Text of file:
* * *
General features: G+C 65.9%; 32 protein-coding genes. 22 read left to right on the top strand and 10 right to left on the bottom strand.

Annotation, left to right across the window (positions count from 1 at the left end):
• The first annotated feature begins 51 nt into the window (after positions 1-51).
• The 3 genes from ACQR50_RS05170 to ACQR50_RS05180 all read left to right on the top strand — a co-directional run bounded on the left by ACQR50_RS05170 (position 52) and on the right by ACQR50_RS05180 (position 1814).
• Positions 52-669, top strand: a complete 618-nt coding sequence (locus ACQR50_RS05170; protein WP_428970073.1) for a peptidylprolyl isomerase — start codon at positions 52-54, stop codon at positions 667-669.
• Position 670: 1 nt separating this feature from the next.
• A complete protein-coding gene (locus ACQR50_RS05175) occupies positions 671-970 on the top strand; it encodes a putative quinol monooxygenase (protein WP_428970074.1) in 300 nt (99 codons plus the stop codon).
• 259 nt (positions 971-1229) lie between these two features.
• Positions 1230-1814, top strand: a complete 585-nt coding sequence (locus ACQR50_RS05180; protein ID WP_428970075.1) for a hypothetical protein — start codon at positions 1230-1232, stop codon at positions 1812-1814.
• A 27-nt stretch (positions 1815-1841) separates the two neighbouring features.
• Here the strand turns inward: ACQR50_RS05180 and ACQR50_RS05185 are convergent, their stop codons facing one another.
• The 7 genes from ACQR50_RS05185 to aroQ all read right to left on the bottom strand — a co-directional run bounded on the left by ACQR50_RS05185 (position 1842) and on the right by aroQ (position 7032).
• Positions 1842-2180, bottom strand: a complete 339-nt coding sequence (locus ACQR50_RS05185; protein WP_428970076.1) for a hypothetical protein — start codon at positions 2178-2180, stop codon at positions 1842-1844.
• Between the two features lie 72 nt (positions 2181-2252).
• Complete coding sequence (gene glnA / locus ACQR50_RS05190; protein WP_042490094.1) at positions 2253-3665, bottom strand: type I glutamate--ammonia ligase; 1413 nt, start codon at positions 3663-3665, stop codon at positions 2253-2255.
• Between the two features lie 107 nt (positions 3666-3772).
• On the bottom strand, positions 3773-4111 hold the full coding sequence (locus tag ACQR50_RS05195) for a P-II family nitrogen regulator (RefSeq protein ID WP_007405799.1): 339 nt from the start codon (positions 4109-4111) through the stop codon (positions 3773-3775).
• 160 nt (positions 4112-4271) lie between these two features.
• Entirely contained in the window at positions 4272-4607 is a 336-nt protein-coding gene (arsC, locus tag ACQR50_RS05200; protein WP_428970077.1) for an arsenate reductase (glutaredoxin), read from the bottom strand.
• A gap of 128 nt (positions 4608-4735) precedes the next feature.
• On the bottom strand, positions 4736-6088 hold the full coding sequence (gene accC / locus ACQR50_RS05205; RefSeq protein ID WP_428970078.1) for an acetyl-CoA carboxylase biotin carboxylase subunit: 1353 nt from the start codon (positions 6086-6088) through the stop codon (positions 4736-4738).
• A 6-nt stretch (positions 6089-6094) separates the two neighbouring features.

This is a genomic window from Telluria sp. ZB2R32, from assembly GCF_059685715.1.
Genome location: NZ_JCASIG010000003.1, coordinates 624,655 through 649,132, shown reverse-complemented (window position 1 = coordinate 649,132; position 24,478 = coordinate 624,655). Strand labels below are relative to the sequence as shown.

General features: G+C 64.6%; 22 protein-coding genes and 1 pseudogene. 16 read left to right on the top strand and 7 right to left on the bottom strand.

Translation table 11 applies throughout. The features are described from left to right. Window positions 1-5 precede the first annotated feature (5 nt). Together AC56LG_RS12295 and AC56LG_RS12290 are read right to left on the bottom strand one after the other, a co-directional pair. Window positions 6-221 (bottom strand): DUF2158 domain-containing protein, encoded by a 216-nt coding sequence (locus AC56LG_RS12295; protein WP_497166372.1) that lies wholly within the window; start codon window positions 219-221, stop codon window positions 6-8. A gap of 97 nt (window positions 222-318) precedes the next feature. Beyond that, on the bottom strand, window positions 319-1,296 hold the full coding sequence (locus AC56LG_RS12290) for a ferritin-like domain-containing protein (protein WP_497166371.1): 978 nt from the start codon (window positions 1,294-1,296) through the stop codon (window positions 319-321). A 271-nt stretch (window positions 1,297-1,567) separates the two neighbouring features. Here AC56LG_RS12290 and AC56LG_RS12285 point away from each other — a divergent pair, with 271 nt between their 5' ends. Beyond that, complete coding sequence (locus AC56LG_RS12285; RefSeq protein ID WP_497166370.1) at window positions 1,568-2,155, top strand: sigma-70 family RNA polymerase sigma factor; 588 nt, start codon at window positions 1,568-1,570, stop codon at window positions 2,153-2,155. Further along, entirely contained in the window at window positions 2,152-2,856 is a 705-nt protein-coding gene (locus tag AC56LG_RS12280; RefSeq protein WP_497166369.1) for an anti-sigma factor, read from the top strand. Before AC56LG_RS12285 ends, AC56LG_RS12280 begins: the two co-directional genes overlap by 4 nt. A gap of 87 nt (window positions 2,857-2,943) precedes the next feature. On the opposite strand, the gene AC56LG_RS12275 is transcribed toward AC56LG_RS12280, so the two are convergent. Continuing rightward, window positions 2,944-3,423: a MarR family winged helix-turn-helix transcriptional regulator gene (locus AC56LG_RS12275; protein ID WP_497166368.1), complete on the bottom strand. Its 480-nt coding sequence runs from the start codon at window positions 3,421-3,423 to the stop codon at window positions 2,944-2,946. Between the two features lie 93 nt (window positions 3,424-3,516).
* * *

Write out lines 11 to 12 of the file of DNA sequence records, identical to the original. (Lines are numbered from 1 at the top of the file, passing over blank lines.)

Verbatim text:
• Here the strand turns inward: ACQR50_RS05180 and ACQR50_RS05185 are convergent, their stop codons facing one another.
• The 7 genes from ACQR50_RS05185 to aroQ all read right to left on the bottom strand — a co-directional run bounded on the left by ACQR50_RS05185 (position 1842) and on the right by aroQ (position 7032).